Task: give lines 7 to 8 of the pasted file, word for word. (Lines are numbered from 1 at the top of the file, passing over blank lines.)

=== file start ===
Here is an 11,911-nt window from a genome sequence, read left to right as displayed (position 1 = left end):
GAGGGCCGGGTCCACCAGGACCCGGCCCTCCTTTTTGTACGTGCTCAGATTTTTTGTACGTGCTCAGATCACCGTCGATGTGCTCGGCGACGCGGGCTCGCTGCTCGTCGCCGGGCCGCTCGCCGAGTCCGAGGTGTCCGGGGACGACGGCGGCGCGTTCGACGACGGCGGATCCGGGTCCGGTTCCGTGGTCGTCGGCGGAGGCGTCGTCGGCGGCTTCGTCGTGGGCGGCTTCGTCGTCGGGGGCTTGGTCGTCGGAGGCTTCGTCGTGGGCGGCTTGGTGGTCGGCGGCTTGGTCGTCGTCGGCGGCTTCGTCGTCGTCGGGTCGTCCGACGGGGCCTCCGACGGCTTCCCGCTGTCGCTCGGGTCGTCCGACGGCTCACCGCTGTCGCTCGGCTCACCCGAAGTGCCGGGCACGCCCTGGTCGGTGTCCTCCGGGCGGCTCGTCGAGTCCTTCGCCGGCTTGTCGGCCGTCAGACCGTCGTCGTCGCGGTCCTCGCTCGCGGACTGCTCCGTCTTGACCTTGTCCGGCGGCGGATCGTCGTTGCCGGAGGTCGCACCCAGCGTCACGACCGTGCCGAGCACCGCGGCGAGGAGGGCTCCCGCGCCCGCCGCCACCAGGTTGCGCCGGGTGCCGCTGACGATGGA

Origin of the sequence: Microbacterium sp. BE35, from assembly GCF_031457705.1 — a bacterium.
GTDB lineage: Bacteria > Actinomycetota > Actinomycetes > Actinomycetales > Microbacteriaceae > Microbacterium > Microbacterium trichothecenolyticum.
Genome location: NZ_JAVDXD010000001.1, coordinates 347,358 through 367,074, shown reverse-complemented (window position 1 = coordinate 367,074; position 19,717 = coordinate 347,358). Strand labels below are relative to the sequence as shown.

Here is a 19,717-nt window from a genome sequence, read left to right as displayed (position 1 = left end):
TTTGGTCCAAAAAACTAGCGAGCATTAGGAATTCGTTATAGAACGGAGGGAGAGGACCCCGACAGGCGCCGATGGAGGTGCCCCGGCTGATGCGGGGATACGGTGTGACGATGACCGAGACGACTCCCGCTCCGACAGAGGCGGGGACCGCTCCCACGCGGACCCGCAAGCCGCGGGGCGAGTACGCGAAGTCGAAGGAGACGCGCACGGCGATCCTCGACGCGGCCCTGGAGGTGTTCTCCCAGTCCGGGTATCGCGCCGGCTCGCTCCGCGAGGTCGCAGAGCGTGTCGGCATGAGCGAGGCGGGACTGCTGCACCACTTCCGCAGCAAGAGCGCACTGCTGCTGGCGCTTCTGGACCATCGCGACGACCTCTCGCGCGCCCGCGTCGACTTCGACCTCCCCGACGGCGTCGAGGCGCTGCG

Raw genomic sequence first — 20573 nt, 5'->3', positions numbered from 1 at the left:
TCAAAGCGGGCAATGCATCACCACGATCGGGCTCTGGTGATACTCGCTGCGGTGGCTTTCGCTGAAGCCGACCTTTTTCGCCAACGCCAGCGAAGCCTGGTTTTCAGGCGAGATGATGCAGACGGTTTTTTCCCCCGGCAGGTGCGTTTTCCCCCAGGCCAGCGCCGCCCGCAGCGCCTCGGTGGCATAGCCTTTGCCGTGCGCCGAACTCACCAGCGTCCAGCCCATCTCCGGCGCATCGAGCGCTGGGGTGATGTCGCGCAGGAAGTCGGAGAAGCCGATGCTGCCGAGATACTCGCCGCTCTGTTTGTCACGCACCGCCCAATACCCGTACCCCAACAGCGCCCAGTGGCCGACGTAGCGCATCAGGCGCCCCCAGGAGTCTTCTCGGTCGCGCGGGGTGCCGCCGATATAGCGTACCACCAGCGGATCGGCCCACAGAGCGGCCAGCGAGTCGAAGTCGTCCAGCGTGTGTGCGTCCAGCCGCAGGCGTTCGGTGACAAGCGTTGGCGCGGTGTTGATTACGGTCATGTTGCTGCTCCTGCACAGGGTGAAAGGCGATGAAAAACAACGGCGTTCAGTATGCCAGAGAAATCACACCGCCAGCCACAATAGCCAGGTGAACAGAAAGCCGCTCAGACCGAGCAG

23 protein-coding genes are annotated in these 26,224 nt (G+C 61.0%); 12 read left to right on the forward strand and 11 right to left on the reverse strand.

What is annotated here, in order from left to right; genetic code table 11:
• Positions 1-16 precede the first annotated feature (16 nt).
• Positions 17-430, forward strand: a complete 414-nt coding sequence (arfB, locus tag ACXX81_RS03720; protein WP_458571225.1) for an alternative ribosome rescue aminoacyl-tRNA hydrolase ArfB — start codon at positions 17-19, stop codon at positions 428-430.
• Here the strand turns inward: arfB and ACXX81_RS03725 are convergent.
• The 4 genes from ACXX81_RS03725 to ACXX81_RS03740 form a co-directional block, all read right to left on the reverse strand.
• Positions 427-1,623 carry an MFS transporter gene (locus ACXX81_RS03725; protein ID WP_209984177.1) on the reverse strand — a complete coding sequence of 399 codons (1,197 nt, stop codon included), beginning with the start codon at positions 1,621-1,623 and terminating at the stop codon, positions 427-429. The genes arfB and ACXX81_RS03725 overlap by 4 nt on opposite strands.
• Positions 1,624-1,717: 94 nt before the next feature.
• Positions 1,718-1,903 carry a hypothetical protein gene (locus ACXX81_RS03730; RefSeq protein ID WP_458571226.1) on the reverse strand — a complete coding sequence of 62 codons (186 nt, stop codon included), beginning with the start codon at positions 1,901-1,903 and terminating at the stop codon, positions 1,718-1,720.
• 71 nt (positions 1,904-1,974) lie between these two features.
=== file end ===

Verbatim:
TTTGGTCCAAAAAACTAGCGAGCATTAGGAATTCGTTATAGAACGGAGGGAGAGGACCCCGACAGGCGCCGATGGAGGTGCCCCGGCTGATGCGGGGATACGGTGTGACGATGACCGAGACGACTCCCGCTCCGACAGAGGCGGGGACCGCTCCCACGCGGACCCGCAAGCCGCGGGGCGAGTACGCGAAGTCGAAGGAGACGCGCACGGCGATCCTCGACGCGGCCCTGGAGGTGTTCTCCCAGTCCGGGTATCGCGCCGGCTCGCTCCGCGAGGTCGCAGAGCGTGTCGGCATGAGCGAGGCGGGACTGCTGCACCACTTCCGCAGCAAGAGCGCACTGCTGCTGGCGCTTCTGGACCATCGCGACGACCTCTCGCGCGCCCGCGTCGACTTCGACCTCCCCGACGGCGTCGAGGCGCTGCG

Raw genomic sequence first — 20573 nt, 5'->3', positions numbered from 1 at the left: